• My quoting of “The Funeral of a Great Myth” wasn’t at all selective. Throughout the piece, Lewis draws clear parallels between the scientific theory of evolution and the metaphysical claims some make that go far outside the boundaries of science. Here’s another example from the same essay:

      Again, for the scientist Evolution is purely a biological theorem. It takes over organic life on this planet as a going concern and tries to explain certain changes within that field. It makes no cosmic statements, no metaphysical statements, no eschatological statements. Granted that we now have minds we can trust, granted that organic life came to exist, it tries to explain, say, how a species that once had wings came to lose them. It explains this by the negative effect of environment operating on small variations. It does not in itself explain the origin of organic life, nor of the variations, nor does it discuss the origin and validity of reason. It may well tell you how the brain, through which reason now operates, arose, but that is a different matter. Still less does it even attempt to tell you how the universe as a whole arose, or what it is, or whither it is tending. But the Myth knows none of these reticences. Having first turned what was a theory of change into a theory of improvement, it then makes this a cosmic theory. Not merely terrestrial organisms but everything is moving ‘upwards and onwards’.

  • Chris Mason

    Do you have anything in response to this one? Like their claim that he said that evolution was “pure hallucination” or what he said about the chicken and the egg? I’m certain that they’re taking things out of context again, but I thought that I’d go right to someone who has more experience with it for help. Thanks.


    • Hey Chris, thanks for the message! Out of context, of course. In the quote you mention, as in all — literally, all — of the Lewis quotes that createvangelists use to try and make it seem like he was against evolution, Lewis is, in actuality, arguing against philosophical naturalism, which he sometimes calls evolutionary naturalism, not the scientific theory of evolution. Philosophic naturalism is essentially the belief that there is no God, and hence, the universe and everything in it was self-created and is self-sustained. As a Christian, C.S. Lewis is, of course, opposed to the idea, as am I. But that doesn’t mean we must believe everything is supernatural. Indeed, we believe that a phenomenon, whether it be a rain storm or the beginning of life, can have both a natural explanation and supernatural, divine meaning — both being true, and the explanation not being truly complete without one or the other. So, for example, the answer to “Where does rain come from?” is not simply, “The water cycle,” nor is it simply, “God,” but both.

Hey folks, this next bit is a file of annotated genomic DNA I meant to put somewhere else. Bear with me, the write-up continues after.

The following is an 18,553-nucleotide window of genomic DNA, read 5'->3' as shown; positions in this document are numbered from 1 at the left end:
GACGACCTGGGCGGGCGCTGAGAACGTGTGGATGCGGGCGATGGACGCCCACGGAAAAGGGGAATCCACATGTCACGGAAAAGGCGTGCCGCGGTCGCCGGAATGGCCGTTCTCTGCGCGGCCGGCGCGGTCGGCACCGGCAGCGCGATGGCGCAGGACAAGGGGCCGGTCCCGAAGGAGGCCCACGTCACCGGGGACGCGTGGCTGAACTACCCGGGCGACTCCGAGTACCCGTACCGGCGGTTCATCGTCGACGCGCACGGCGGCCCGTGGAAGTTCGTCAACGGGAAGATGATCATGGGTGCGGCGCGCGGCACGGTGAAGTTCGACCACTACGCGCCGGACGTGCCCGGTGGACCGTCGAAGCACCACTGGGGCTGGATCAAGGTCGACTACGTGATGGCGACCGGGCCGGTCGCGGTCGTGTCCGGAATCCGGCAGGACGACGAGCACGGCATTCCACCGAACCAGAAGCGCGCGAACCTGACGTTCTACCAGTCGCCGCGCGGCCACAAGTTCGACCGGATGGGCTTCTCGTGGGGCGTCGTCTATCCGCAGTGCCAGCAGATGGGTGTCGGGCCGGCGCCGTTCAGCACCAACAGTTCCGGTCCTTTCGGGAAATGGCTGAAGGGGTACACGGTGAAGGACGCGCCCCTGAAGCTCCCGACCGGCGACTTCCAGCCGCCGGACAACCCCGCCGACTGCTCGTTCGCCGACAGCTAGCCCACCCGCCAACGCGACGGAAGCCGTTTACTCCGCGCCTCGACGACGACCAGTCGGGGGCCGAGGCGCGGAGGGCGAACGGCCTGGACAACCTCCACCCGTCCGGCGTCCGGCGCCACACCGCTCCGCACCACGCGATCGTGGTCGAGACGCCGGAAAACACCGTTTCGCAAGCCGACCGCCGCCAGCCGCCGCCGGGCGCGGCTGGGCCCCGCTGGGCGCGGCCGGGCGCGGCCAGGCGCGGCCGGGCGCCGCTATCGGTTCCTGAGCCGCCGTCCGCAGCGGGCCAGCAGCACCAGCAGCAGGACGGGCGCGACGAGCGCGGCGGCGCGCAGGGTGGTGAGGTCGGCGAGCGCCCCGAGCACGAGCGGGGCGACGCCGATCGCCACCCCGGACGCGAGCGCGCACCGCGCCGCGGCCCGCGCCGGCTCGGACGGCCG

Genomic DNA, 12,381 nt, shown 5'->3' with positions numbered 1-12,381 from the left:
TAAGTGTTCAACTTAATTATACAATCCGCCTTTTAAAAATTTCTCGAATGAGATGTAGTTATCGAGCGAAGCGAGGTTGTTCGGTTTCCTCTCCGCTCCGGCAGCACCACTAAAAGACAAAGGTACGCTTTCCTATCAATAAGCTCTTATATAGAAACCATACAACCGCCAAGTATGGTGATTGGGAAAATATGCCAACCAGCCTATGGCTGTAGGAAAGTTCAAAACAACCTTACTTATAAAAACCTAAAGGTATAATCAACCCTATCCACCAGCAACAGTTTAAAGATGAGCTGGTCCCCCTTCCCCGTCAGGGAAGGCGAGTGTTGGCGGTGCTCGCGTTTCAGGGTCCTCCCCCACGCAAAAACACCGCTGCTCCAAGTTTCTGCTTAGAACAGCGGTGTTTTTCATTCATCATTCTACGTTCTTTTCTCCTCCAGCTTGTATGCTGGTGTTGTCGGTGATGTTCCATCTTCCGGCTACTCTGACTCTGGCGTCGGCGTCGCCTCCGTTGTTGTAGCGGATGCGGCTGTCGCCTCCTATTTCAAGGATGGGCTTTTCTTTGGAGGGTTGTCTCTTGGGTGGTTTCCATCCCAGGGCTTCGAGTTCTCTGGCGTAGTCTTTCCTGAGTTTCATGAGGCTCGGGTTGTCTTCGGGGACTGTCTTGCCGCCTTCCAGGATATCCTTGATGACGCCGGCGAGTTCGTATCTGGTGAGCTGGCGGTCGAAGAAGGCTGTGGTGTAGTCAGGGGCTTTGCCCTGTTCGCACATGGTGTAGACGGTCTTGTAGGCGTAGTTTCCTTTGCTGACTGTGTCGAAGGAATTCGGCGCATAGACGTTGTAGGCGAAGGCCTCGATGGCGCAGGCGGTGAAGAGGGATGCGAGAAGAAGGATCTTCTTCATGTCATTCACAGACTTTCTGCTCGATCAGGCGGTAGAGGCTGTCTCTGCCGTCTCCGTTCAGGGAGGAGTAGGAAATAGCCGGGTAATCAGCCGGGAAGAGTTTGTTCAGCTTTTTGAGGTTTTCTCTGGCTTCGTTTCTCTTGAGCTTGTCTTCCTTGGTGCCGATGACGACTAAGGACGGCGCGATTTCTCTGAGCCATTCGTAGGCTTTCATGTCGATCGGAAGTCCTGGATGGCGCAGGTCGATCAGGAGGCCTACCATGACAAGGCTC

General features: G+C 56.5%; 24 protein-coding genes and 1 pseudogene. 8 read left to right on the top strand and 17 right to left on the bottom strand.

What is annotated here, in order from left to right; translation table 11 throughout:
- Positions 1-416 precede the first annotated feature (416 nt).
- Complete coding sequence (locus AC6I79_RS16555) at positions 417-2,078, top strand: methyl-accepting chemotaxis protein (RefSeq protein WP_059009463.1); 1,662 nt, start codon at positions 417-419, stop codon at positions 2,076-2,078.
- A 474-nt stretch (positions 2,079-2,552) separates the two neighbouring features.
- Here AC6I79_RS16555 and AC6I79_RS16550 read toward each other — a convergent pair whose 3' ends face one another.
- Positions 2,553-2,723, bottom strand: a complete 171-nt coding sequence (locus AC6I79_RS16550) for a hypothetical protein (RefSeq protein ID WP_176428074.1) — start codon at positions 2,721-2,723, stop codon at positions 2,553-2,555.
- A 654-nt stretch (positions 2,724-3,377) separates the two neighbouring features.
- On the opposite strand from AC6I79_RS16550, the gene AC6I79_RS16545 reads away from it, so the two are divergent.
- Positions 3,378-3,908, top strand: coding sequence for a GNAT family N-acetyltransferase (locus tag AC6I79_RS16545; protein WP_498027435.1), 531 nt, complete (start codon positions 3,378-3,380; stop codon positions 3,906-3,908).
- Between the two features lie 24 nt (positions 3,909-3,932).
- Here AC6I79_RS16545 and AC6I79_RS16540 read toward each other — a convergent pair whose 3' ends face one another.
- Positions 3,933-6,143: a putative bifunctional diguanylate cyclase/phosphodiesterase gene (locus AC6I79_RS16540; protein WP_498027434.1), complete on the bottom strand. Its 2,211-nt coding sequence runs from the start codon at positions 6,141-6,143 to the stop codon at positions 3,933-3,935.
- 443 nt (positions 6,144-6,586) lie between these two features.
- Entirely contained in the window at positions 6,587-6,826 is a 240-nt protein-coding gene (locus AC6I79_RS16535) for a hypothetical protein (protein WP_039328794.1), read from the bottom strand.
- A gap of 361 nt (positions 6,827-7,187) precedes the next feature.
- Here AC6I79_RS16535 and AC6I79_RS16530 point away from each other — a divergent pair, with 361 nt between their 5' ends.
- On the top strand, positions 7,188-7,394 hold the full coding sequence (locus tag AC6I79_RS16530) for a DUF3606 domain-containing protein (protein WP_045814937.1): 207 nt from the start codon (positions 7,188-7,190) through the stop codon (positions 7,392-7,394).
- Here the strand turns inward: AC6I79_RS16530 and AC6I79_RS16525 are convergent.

I’d encourage you to read Lewis’ essay “The Funeral of a Great Myth,” if you have time, where I think he makes the distinction I’ve described here pretty clear. Particularly relevant is this excerpt, which I’m quite certain you will never find quoted on Creation.com:

      “The central idea of the Myth is what its believers would call ‘Evolution’ or ‘Development’ or ‘Emergence’, just as the central idea in the myth of Adonis is Death and Re-birth. I do not mean that the doctrine of Evolution as held by practising biologists is a Myth. It may be shown, by later biologists, to be a less satisfactory hypothesis than was hoped fifty years ago. But that does not amount to being a Myth. It is a genuine scientific hypothesis. But we must sharply distinguish between Evolution as a biological theorem and popular Evolutionism or Developmentalism which is certainly a Myth.”

      • Chris Mason

        Thanks a lot! And holy crap, I just noticed that, in the article I mentioned, they did use a portion of the quote that you just provided and, of course, they completely stripped it of context. Here’s the relevant portion:

        “I do not mean that the doctrine of Evolution as held by practising biologists is a Myth. It may be shown, by later biologists, to be a less satisfactory hypothesis than was hoped fifty years ago. But that does not amount to being a Myth. It is a genuine scientific hypothesis.”

        Here’s how they quoted it:

        “Lewis stressed that the doctrine of evolution is ‘certainly a hypothesis’, adding that he has concluded ‘the doctrine of Evolution as held by practicing biologists is … a less satisfactory hypothesis than was hoped fifty years ago.”’23]”